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‘It puts people in a really tenuous spot,’ disability advocates call for lawmakers to delay election

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MADISON (WKOW) -- Voting already poses a challenge for people with disabilities, including those who are visually impaired. One advocate said Sunday such voters are now facing an especially difficult decision: risk your health to vote in-person Tuesday or give up the right in an act of self-preservation.

"My deep concern is that folks will just not vote," said Denise Jess, Executive Director of the Wisconsin Council for the Blind & Visually Impaired. "If they haven't voted already and haven't been able to file their absentee ballot, they may opt to simply let go because the physical risks are way too scary."

Jess said voting is already stressful for many people with disabilities, particularly absentee voting since there are multiple layers of dependence involved. Jess said finding a witness to sign the ballot - a requirement upheld by a federal judge - is enough of a challenge; she said needing assistance in filling out the ballot removes privacy all together.

"I needed to entrust my wife to fill out my ballot according to my wishes and that has been a legitimate fear for some folks in the state," Jess said.

For that reason, Jess said many voters with disabilities opt for the polling place because they have accessible voting machines. However, voting in-person during a pandemic requires voters to assume additional risk.

"I have a great deal of disappointment that we have not extended the election date until later May," Jess said.

For weeks, both Governor Tony Evers' administration and the Republican-controlled legislature maintained support for keeping the election on April 7. Last week, the governor's office pivoted, calling for a special session that would transition the election to mail-only with ballots going out to all registered voters. Voters would need to return the ballots by May 26.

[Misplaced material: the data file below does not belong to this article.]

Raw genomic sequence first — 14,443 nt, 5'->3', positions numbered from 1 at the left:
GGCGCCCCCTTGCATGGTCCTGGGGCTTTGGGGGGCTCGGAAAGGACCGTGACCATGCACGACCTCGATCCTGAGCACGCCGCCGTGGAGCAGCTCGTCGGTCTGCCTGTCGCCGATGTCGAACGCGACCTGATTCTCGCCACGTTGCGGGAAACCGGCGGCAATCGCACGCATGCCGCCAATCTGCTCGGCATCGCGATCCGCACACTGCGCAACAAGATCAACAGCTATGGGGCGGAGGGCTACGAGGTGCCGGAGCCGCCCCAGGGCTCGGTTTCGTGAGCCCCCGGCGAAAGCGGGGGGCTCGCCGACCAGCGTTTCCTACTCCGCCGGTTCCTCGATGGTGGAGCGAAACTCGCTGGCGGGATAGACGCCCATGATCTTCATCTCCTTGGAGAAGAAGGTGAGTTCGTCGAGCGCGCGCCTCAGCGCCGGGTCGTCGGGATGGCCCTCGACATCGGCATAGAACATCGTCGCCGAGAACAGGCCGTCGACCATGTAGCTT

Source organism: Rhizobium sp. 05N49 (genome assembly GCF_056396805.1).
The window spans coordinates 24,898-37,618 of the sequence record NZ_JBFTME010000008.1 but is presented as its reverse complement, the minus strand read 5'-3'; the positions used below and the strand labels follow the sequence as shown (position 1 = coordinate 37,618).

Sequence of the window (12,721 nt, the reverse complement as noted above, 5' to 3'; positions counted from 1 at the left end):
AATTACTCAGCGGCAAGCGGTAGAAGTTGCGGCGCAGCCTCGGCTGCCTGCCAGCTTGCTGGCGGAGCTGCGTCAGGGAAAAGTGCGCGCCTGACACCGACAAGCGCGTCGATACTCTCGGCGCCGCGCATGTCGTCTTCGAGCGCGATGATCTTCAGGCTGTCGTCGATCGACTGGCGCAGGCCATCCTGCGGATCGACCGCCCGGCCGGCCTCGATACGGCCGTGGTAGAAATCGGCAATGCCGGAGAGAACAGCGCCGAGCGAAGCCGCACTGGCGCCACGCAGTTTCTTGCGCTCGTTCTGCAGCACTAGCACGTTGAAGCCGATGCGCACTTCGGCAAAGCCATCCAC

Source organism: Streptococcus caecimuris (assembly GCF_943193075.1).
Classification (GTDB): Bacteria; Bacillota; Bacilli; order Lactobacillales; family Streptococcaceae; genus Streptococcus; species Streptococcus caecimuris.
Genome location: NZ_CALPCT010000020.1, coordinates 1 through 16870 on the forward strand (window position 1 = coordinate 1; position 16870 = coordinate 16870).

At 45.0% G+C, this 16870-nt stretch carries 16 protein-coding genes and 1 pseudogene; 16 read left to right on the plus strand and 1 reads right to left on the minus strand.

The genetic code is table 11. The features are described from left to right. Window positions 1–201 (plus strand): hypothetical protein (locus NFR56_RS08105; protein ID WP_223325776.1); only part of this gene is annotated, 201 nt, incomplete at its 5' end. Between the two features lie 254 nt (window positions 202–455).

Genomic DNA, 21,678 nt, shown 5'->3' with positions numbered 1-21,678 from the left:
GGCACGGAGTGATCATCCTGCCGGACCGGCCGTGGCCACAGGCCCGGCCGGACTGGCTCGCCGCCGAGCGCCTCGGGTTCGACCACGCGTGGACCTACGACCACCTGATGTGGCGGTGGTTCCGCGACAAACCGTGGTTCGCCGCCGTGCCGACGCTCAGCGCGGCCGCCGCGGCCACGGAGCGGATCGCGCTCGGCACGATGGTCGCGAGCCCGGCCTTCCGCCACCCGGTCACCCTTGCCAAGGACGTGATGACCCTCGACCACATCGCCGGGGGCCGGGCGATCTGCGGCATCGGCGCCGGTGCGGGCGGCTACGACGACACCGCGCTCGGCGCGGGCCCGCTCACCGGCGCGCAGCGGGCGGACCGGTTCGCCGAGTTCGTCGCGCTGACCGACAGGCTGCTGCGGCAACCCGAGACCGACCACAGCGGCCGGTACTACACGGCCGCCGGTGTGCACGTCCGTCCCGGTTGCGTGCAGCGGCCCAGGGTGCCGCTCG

Republican lawmakers gaveled into the session Saturday but took no action. Both the state and national GOP offices have appealed to the Supreme Court of the United States to keep the April 7 election date and to overturn a federal judge's decision that currently would give voters until April 13 to return their absentee ballots.

With cities and villages consolidating polling sites for both early voting and election day, Jess said transportation has become another hurdle. Jess said it amounts to about 100,000 visually impaired adults in Wisconsin having to choose between two bad options.

"What do you do decide to do? Risk your safety and your health to be able to vote or to sacrifice your right to vote?" Jess said.

The Wisconsin Disability Vote Coalition is holding three live events via Zoom between Monday and Tuesday to update voters on the latest election rules. People can access those meetings here.

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A. J. Bayatpour

Reporter, WKOW 27

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